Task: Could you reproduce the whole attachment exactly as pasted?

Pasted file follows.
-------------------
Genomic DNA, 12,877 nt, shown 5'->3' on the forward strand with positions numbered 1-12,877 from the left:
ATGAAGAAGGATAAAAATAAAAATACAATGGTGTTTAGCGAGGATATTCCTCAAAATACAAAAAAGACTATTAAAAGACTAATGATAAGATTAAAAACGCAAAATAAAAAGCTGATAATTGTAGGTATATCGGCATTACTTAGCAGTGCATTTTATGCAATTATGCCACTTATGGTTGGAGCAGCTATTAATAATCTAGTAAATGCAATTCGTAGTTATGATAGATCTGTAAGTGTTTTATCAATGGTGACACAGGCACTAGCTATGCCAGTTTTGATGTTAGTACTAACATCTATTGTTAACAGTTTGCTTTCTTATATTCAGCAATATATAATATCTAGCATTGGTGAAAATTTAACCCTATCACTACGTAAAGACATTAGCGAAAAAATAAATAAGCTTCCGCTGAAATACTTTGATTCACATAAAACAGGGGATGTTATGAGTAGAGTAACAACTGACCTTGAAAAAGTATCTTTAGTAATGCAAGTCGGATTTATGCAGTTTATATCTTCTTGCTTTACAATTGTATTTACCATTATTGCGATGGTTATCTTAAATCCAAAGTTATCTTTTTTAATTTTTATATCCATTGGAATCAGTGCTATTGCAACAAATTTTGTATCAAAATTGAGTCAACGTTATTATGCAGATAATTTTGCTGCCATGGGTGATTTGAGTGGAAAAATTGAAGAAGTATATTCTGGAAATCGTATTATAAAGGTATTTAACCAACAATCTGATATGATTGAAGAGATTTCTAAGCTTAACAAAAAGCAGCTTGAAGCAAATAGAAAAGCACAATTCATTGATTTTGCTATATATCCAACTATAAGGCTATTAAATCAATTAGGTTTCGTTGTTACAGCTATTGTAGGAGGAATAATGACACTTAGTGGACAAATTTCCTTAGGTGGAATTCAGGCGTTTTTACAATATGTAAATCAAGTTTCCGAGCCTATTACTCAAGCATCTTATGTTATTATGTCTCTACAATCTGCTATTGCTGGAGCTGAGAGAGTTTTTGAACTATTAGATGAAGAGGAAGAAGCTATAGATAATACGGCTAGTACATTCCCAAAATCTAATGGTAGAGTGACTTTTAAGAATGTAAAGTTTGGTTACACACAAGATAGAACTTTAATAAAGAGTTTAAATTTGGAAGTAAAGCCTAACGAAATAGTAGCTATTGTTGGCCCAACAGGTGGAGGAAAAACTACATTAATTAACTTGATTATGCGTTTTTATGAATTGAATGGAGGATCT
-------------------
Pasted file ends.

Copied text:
Genomic DNA, 12,877 nt, shown 5'->3' on the forward strand with positions numbered 1-12,877 from the left:
ATGAAGAAGGATAAAAATAAAAATACAATGGTGTTTAGCGAGGATATTCCTCAAAATACAAAAAAGACTATTAAAAGACTAATGATAAGATTAAAAACGCAAAATAAAAAGCTGATAATTGTAGGTATATCGGCATTACTTAGCAGTGCATTTTATGCAATTATGCCACTTATGGTTGGAGCAGCTATTAATAATCTAGTAAATGCAATTCGTAGTTATGATAGATCTGTAAGTGTTTTATCAATGGTGACACAGGCACTAGCTATGCCAGTTTTGATGTTAGTACTAACATCTATTGTTAACAGTTTGCTTTCTTATATTCAGCAATATATAATATCTAGCATTGGTGAAAATTTAACCCTATCACTACGTAAAGACATTAGCGAAAAAATAAATAAGCTTCCGCTGAAATACTTTGATTCACATAAAACAGGGGATGTTATGAGTAGAGTAACAACTGACCTTGAAAAAGTATCTTTAGTAATGCAAGTCGGATTTATGCAGTTTATATCTTCTTGCTTTACAATTGTATTTACCATTATTGCGATGGTTATCTTAAATCCAAAGTTATCTTTTTTAATTTTTATATCCATTGGAATCAGTGCTATTGCAACAAATTTTGTATCAAAATTGAGTCAACGTTATTATGCAGATAATTTTGCTGCCATGGGTGATTTGAGTGGAAAAATTGAAGAAGTATATTCTGGAAATCGTATTATAAAGGTATTTAACCAACAATCTGATATGATTGAAGAGATTTCTAAGCTTAACAAAAAGCAGCTTGAAGCAAATAGAAAAGCACAATTCATTGATTTTGCTATATATCCAACTATAAGGCTATTAAATCAATTAGGTTTCGTTGTTACAGCTATTGTAGGAGGAATAATGACACTTAGTGGACAAATTTCCTTAGGTGGAATTCAGGCGTTTTTACAATATGTAAATCAAGTTTCCGAGCCTATTACTCAAGCATCTTATGTTATTATGTCTCTACAATCTGCTATTGCTGGAGCTGAGAGAGTTTTTGAACTATTAGATGAAGAGGAAGAAGCTATAGATAATACGGCTAGTACATTCCCAAAATCTAATGGTAGAGTGACTTTTAAGAATGTAAAGTTTGGTTACACACAAGATAGAACTTTAATAAAGAGTTTAAATTTGGAAGTAAAGCCTAACGAAATAGTAGCTATTGTTGGCCCAACAGGTGGAGGAAAAACTACATTAATTAACTTGATTATGCGTTTTTATGAATTGAATGGAGGATCT